Inception is the brilliant vision of the future where corporate espionage is administered through the human mind instead of the tangible environment. Leonardo DiCaprio plays Dom Cobb, a brilliant thief and fugitive who is very accomplished in the enterprise of extraction. He and his associates are the best at what they do. Their job is to essentially hack into the minds of powerful businessmen, via their dreams, to obtain secret ideas. As a way for Cobb to clear his name and pave the way to redemption, he takes a job for Saito (Ken Watanabe), a wealthy businessman who has commissioned Cobb and his colleagues, not to cull ideas from his rival, but to plant an idea – thus, inception. It is not so much the act of inception that prevents our hero from obtaining redemption but an outside element that prevents Cobb from carrying out his duty.
With amazing cinematography by Wally Pfister and film editing by Lee Smith, Inception brings to life a world in which dreams are not only within one’s mind but also exists on an entirely new dimension. Adding to that new dimension is the utterly brilliant and haunting score (which plays almost as a secondary character) from Hans Zimmer. With mind bending action, beautiful visuals, hallucinatory special effects and a break-neck pace, Christopher Nolan proves that, as a director and creative force, one does not need a comic book, a sequel or a remake to create a highly adroit and fascinating story.Continue Reading
As this year’s Academy Awards approaches I find myself trying in vain to understand how Public Enemies didn’t garner a single Oscar nomination. The film was gorgeous to look at, featured a career-best performance from Johnny Depp, and avoided the clichÃ©-ridden territory of the period piece biopic for something more ambiguous and relatively challenging. Was that why the film was a relative critical and box office disappointment? Clearly the film did not satisfy as Summer blockbuster entertainment. Universal Pictures didn’t quite know how to market the film and seemingly tried to sell it almost like a comic book adaptation a la The Dark Knight with a larger-than-life image of Depp in a trench coat and fedora, shotgun at his side, stretching the length of office buildings on the huge banner posters that draped L.A. prior to the film’s release. It didn’t work to sell the film because the film they were selling wasn’t exactly the movie that we got. It’s a movie with beautifully shot bank robberies, shootouts rendered in symphonic splendor, and plenty of compelling narrative, but somehow in its fly-on-the-wall approach to following Dillinger it left audiences cold.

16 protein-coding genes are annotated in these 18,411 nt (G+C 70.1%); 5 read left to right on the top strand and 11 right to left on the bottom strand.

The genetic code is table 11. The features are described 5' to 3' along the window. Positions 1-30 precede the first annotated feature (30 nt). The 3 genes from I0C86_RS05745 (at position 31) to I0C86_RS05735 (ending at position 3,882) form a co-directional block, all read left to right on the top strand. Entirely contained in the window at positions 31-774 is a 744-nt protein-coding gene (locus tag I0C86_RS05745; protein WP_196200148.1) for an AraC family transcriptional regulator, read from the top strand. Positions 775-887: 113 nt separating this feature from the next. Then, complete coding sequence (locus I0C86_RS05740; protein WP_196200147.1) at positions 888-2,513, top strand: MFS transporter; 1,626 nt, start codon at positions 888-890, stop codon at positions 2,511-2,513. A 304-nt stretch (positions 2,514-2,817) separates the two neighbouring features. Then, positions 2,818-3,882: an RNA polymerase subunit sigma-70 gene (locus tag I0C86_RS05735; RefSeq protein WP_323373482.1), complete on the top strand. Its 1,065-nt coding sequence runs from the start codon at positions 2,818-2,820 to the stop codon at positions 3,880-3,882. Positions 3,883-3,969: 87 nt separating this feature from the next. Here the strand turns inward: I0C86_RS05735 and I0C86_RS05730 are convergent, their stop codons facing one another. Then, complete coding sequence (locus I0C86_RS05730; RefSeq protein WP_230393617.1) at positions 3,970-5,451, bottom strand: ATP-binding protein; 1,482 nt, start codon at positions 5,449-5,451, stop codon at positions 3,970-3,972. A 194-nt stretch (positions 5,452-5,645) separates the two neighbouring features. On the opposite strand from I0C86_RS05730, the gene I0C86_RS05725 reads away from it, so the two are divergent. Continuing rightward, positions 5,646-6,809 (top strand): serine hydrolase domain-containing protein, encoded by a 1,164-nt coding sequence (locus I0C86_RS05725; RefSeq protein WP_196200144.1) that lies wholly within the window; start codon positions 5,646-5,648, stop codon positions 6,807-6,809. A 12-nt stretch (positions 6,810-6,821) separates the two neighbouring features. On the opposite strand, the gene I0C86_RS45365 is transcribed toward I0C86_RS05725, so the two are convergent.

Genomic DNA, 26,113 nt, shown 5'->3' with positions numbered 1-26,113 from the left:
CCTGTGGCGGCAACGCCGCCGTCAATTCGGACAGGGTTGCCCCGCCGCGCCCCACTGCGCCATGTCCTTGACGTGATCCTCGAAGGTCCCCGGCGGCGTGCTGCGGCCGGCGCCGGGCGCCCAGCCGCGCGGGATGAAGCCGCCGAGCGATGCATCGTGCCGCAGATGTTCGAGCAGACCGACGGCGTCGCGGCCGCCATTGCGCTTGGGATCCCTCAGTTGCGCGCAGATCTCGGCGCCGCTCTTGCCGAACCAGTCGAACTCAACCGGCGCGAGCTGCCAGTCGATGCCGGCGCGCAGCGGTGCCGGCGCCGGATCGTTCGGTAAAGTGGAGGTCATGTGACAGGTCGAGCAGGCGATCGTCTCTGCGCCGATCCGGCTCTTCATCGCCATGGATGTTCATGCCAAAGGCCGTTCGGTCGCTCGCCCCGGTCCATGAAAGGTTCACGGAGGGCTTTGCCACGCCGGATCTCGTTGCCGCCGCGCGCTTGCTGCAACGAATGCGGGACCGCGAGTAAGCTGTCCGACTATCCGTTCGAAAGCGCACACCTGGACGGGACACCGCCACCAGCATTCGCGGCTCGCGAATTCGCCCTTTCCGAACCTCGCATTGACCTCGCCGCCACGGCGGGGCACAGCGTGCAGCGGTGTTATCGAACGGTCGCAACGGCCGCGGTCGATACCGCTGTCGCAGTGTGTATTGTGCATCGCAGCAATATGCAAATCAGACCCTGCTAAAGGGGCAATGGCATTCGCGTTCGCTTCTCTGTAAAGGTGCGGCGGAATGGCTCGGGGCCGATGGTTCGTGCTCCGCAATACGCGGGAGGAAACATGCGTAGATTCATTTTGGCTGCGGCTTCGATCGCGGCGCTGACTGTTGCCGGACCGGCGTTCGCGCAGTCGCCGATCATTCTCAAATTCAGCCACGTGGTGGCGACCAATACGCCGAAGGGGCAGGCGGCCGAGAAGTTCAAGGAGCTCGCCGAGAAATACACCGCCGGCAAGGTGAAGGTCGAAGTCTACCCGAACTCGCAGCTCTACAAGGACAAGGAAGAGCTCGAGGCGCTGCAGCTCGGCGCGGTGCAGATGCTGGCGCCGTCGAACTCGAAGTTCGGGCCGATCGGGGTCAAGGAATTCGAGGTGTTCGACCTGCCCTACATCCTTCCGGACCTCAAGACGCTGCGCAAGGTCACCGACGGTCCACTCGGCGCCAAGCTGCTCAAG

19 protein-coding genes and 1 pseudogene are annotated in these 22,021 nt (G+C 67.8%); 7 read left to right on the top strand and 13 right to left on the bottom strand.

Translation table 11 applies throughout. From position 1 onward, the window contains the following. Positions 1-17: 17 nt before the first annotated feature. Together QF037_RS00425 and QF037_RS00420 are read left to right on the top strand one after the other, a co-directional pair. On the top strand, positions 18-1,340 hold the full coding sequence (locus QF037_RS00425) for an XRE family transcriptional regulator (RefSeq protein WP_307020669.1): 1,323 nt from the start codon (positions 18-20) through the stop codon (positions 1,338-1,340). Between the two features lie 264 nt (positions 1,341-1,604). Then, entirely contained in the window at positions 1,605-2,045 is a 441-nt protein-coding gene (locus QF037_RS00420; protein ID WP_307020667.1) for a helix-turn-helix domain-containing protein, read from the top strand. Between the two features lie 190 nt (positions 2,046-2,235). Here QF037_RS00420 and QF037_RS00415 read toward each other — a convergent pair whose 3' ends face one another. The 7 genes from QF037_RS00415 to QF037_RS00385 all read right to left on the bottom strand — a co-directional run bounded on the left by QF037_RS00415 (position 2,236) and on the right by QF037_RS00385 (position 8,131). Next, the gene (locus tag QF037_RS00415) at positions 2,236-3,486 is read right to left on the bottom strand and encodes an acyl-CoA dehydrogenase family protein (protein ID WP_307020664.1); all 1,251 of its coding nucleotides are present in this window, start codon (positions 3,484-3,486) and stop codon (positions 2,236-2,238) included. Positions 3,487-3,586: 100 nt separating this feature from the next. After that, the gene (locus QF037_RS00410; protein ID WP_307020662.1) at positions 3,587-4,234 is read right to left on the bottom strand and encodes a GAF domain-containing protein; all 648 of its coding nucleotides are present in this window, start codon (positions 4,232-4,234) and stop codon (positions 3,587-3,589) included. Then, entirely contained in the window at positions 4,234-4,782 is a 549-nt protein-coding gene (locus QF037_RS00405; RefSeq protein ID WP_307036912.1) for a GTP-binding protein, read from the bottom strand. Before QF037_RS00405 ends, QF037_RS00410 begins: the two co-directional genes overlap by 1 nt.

That aforementioned coldness works both ways. Public Enemies is downright frosty and it’s to Michael Mann’s credit that he refuses to overdramatize the life of an infamous gangster in all-too-familiar ways. Let me explain myself. Mann gives us a completely new kind of period film. He junks the typical sepia-toned melodrama approach and instead, with his digital cameras, creates something immediate, taking us out of the realm of nostalgia and into a real world scenario that actually feels dangerous instead of merely nostalgic. If you are willing to accept the worthiness of this approach it is completely thrilling.Continue Reading
The Talented Mr. Ripley
A lot of directors working today try to ape Hitchcock. His films are the gold standard for artful forays into psychological terror. Christopher Nolan is just the latest celebrated director trying to tap into a rich vein of Hitchcockian malice for his own films. But while Nolan succeeds with astonishing set-pieces within his films—think of the face-to-face interrogation room sequence between Batman and the Joker in The Dark Knight—his films are, for the most part, long on disorienting gimmicks and rather low on psychological depth. He also doesn’t go near the subject of sex and Hitchcock’s films are full of sex—sexual obsession, sexual dread, sexual paranoia—the one exception being sexual fulfillment which seemed to exist only within the arms of his most beautiful and iconic star couplings in films such as Notorious and To Catch a Thief.
The Talented Mr. Ripley is a first-rate Hitchcockian exercise from the late director Anthony Minghella and it has all of the corrosive sexual dread you could ask for as well as a disturbingly convincing subtext on the kinds of identity games Americans are always involved in. It’s glamorous and dark and manages to top Hitchcock in at least one respect—its undercurrent of eroticism is explicitly homosexual.Continue Reading